Set Your Goals
Burning at Both Ends

Set Your Goals - Burning at Both Ends

Two years ago, Set Your Goals was riding a high. The group’s 2009 full-length, This Will Be The Death Of Us, was fairly well received on a large scale even though it disappointed some longtime fans of the group’s breakthrough record, Mutiny! That 2009 release catapulted the band to some fair heights and a position as a leader in the new-school pop-punk scene, for whatever that was worth.

Well, if I’m trying to go by Alternative Press’ line of thinking … it must really suck to be Set Your Goals right now. Burning At Both Ends isn’t just a step back from the group’s previous work, it’s a downright embarrassment considering we all already know how good this band can be. On a broad scale, if I was going to pin down one major problem with the record, it would be this: it is super boring.

Considering each song is played at such a high tempo, with Set Your Goals’ signature combination of gang vocals and sorta hardcore-influenced guitar work, this record is just boring. It’s a blander, more watered-down version of This Will Be The Death Of Us, with the biggest failure coming in the vocal department. This might be most evident in “Cure For Apathy,” the album’s opener. The first verse is great – a perfect kickoff to the record, in fact – but the vocals from Jordan Brown and Matt Wilson in the chorus are polished to almost an unlistenable sheen. The overproduction is only part of the issue here, as the remainder of the song just comes across as a half-baked effort.

The early part of the record is salvaged by the only two songs on Burning At Both Endsthat are worth much of anything. “Start The Reactor” is a blisteringly paced track that should have been the opener, and probably should have been the template for the entire album. “Certain” shows off a chorus slightly similar to that of “Cure For Apathy,” but Brown and Wilson trade off lines this time and manage to hit the mark.

To say that Burning At Both Ends falls flat on its face after the third track would be harsh – but it’s pretty accurate. “Happy New Year” continues the woes in the vocal department, and tracks 4 through 7 really just bleed together as one continuous tidal wave of the wrong way to do this style of pop-punk. “Exit Summer” is the one last beam of light on the record, a more aggressive song that shows me this band still has the core attributes needed to be successful.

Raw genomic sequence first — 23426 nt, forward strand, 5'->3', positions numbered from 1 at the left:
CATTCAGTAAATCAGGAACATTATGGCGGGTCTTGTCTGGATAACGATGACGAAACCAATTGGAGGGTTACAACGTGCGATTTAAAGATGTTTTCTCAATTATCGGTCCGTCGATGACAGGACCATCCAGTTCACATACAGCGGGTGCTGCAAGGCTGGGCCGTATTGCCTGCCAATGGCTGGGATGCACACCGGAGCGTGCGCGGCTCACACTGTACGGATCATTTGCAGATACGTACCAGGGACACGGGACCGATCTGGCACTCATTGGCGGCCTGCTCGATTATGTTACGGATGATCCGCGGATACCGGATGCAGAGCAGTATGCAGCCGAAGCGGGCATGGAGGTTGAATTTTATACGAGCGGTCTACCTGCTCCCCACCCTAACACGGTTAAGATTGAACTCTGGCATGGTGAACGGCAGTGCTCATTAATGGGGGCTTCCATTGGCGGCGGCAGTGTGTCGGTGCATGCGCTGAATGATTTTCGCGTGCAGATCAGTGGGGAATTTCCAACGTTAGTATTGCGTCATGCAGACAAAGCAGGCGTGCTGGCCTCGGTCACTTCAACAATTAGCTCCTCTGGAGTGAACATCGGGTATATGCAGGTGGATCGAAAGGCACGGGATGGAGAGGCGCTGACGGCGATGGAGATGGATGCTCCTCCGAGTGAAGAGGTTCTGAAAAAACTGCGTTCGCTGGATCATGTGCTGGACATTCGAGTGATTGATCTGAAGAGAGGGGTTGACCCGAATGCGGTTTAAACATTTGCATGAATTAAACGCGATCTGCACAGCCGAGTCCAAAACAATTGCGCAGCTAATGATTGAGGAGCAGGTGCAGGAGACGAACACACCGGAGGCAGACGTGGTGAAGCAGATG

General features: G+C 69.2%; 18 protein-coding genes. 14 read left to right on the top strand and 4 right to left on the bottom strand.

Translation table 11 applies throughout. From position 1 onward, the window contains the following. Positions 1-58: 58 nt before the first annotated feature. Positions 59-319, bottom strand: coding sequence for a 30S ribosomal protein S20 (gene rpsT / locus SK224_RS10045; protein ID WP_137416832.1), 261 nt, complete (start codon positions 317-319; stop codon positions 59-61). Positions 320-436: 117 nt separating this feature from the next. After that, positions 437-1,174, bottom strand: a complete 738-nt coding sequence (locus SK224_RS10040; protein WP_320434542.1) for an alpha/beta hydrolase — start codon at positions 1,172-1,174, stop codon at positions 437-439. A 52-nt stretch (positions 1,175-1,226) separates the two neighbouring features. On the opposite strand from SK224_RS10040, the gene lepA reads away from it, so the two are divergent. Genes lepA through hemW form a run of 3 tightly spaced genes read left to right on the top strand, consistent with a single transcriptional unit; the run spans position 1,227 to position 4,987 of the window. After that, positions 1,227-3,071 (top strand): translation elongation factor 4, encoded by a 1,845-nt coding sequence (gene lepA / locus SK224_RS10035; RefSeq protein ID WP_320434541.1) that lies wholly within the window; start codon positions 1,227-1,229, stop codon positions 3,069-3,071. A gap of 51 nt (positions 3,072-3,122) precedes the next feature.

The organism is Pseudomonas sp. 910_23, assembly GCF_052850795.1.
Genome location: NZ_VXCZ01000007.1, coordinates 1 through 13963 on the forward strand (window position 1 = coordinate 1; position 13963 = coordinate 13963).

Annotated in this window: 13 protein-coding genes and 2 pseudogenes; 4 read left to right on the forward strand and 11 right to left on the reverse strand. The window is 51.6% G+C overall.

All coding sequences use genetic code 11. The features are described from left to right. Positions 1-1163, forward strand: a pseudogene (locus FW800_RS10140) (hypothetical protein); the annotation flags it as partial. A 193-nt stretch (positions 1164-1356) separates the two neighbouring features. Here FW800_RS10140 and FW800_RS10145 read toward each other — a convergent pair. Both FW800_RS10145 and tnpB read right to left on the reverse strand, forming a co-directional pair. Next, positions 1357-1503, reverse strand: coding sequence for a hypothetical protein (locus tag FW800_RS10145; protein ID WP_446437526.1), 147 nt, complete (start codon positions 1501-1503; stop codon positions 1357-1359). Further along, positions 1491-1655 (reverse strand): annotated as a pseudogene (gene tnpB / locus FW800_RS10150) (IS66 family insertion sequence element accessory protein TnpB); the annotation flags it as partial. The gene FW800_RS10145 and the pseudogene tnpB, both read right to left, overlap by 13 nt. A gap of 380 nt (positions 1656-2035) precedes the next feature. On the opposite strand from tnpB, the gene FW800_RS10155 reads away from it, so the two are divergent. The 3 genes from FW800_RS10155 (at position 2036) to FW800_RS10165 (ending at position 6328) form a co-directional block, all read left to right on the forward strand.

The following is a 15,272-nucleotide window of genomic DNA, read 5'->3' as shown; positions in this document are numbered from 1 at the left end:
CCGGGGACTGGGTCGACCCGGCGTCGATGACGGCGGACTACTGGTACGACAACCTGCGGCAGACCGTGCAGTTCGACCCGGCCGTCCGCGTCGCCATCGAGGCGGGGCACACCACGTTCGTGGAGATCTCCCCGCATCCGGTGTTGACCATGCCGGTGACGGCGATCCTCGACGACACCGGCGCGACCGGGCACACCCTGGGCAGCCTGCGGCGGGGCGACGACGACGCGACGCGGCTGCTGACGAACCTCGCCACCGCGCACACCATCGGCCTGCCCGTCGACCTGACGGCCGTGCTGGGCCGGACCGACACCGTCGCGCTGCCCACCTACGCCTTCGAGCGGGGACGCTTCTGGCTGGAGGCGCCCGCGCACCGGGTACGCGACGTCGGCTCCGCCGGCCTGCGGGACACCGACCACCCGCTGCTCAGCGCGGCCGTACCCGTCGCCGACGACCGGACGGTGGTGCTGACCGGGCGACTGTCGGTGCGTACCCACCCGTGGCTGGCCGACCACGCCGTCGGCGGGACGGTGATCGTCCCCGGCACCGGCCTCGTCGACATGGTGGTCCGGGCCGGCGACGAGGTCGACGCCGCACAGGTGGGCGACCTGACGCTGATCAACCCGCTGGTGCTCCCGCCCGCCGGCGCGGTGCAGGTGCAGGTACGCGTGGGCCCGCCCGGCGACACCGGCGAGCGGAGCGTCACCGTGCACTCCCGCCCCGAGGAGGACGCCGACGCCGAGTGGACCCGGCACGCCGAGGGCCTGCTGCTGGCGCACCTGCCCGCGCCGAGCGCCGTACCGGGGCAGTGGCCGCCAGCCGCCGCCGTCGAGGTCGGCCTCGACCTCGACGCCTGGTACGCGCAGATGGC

Unfortunately all the cracks in the roof of Burning At Both Ends that were letting in the light get boarded up by “Product Of The 80s.” I’m pegging this song as the lowest point of Set Your Goals’ entire career as a band. The sugary sweet chorus makes this song the poppiest in the band’s catalog, but it just doesn’t hit home properly. The melody is catchy and memorable, but the lyrics and execution are tough to listen to. Listeners who don’t abandon the record after this track aren’t rewarded, as “Raphael” is a rehashed version of This Will Be The Death Of Us-era sound and “Illuminated Youth” is uneventful aside from the great guest appearance by Comeback Kid’s Andrew Neufeld.

In a year full of fantastic releases, it is painful to see a proven band like Set Your Goals fading away. With two previous full-lengths that were extremely solid in my opinion- including Mutiny! which is a pillar of the new school of the genre – it’s disheartening to see this band fail to adapt. The songwriting on Burning At Both Ends isn’t nearly up to par with other prominent pop-punk groups, and Set Your Goals only stumbles more in the execution of their sound.

At the end of the day, if Set Your Goals is still a band in two years, I will more than happily listen to whatever record they put out. I will anticipate it and be anxious the first time I spin it, similar to how I felt the first time I listened to Burning At Both Ends. This band will never completely lose relevancy to a lot of the younger crowd in the pop-punk scene, and if Burning At Both Ends proves to be the last album Set Your Goals releases, it’s easy to say they will be remembered for their triumphs rather than their failures. 

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